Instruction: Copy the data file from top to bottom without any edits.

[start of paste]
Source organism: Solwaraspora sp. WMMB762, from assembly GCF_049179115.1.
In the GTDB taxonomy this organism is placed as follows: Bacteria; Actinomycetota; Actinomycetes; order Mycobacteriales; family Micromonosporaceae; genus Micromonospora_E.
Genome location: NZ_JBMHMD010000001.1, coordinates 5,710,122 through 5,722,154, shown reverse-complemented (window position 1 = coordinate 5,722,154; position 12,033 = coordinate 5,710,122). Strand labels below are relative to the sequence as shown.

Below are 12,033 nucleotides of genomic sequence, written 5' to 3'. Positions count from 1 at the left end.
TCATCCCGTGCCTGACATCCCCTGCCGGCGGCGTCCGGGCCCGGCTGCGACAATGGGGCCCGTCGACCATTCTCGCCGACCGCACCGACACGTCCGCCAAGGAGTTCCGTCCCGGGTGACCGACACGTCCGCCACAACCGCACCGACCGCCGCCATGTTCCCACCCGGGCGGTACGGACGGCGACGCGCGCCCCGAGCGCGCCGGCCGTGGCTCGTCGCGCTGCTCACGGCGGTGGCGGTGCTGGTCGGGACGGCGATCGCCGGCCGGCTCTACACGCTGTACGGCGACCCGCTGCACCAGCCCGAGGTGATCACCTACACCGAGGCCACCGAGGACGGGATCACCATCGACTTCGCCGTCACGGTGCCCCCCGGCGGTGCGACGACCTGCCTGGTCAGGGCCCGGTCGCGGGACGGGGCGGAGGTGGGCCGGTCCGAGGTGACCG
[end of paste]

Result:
Source organism: Solwaraspora sp. WMMB762, from assembly GCF_049179115.1.
In the GTDB taxonomy this organism is placed as follows: Bacteria; Actinomycetota; Actinomycetes; order Mycobacteriales; family Micromonosporaceae; genus Micromonospora_E.
Genome location: NZ_JBMHMD010000001.1, coordinates 5,710,122 through 5,722,154, shown reverse-complemented (window position 1 = coordinate 5,722,154; position 12,033 = coordinate 5,710,122). Strand labels below are relative to the sequence as shown.

Below are 12,033 nucleotides of genomic sequence, written 5' to 3'. Positions count from 1 at the left end.
TCATCCCGTGCCTGACATCCCCTGCCGGCGGCGTCCGGGCCCGGCTGCGACAATGGGGCCCGTCGACCATTCTCGCCGACCGCACCGACACGTCCGCCAAGGAGTTCCGTCCCGGGTGACCGACACGTCCGCCACAACCGCACCGACCGCCGCCATGTTCCCACCCGGGCGGTACGGACGGCGACGCGCGCCCCGAGCGCGCCGGCCGTGGCTCGTCGCGCTGCTCACGGCGGTGGCGGTGCTGGTCGGGACGGCGATCGCCGGCCGGCTCTACACGCTGTACGGCGACCCGCTGCACCAGCCCGAGGTGATCACCTACACCGAGGCCACCGAGGACGGGATCACCATCGACTTCGCCGTCACGGTGCCCCCCGGCGGTGCGACGACCTGCCTGGTCAGGGCCCGGTCGCGGGACGGGGCGGAGGTGGGCCGGTCCGAGGTGACCG